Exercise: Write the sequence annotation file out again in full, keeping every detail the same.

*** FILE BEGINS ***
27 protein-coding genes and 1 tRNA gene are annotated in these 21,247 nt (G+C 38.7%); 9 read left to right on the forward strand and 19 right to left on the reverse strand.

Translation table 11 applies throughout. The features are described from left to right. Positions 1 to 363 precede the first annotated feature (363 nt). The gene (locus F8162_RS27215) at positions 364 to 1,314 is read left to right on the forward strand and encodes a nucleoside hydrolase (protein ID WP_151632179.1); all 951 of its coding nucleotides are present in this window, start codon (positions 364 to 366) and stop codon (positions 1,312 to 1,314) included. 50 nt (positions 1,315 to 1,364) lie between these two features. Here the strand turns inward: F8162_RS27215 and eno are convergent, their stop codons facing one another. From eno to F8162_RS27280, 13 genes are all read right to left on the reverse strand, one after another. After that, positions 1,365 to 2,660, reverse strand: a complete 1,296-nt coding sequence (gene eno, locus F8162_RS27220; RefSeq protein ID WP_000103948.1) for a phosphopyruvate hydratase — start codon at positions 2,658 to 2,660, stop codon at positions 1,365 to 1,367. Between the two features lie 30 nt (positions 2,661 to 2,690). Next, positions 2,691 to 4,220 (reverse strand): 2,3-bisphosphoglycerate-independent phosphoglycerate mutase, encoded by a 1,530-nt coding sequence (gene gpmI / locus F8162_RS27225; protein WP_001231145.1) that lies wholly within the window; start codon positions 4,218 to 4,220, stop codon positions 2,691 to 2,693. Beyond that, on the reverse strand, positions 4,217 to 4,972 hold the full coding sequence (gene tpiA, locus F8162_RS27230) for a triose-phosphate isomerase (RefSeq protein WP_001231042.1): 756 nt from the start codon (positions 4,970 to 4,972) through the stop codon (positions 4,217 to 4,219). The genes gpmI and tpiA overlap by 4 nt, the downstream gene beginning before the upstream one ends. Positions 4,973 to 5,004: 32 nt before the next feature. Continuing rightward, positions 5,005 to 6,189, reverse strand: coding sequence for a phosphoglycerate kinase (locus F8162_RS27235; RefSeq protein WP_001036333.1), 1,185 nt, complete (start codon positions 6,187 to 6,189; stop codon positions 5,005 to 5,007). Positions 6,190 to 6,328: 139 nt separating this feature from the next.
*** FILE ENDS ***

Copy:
27 protein-coding genes and 1 tRNA gene are annotated in these 21,247 nt (G+C 38.7%); 9 read left to right on the forward strand and 19 right to left on the reverse strand.

Translation table 11 applies throughout. The features are described from left to right. Positions 1 to 363 precede the first annotated feature (363 nt). The gene (locus F8162_RS27215) at positions 364 to 1,314 is read left to right on the forward strand and encodes a nucleoside hydrolase (protein ID WP_151632179.1); all 951 of its coding nucleotides are present in this window, start codon (positions 364 to 366) and stop codon (positions 1,312 to 1,314) included. 50 nt (positions 1,315 to 1,364) lie between these two features. Here the strand turns inward: F8162_RS27215 and eno are convergent, their stop codons facing one another. From eno to F8162_RS27280, 13 genes are all read right to left on the reverse strand, one after another. After that, positions 1,365 to 2,660, reverse strand: a complete 1,296-nt coding sequence (gene eno, locus F8162_RS27220; RefSeq protein ID WP_000103948.1) for a phosphopyruvate hydratase — start codon at positions 2,658 to 2,660, stop codon at positions 1,365 to 1,367. Between the two features lie 30 nt (positions 2,661 to 2,690). Next, positions 2,691 to 4,220 (reverse strand): 2,3-bisphosphoglycerate-independent phosphoglycerate mutase, encoded by a 1,530-nt coding sequence (gene gpmI / locus F8162_RS27225; protein WP_001231145.1) that lies wholly within the window; start codon positions 4,218 to 4,220, stop codon positions 2,691 to 2,693. Beyond that, on the reverse strand, positions 4,217 to 4,972 hold the full coding sequence (gene tpiA, locus F8162_RS27230) for a triose-phosphate isomerase (RefSeq protein WP_001231042.1): 756 nt from the start codon (positions 4,970 to 4,972) through the stop codon (positions 4,217 to 4,219). The genes gpmI and tpiA overlap by 4 nt, the downstream gene beginning before the upstream one ends. Positions 4,973 to 5,004: 32 nt before the next feature. Continuing rightward, positions 5,005 to 6,189, reverse strand: coding sequence for a phosphoglycerate kinase (locus F8162_RS27235; RefSeq protein WP_001036333.1), 1,185 nt, complete (start codon positions 6,187 to 6,189; stop codon positions 5,005 to 5,007). Positions 6,190 to 6,328: 139 nt separating this feature from the next.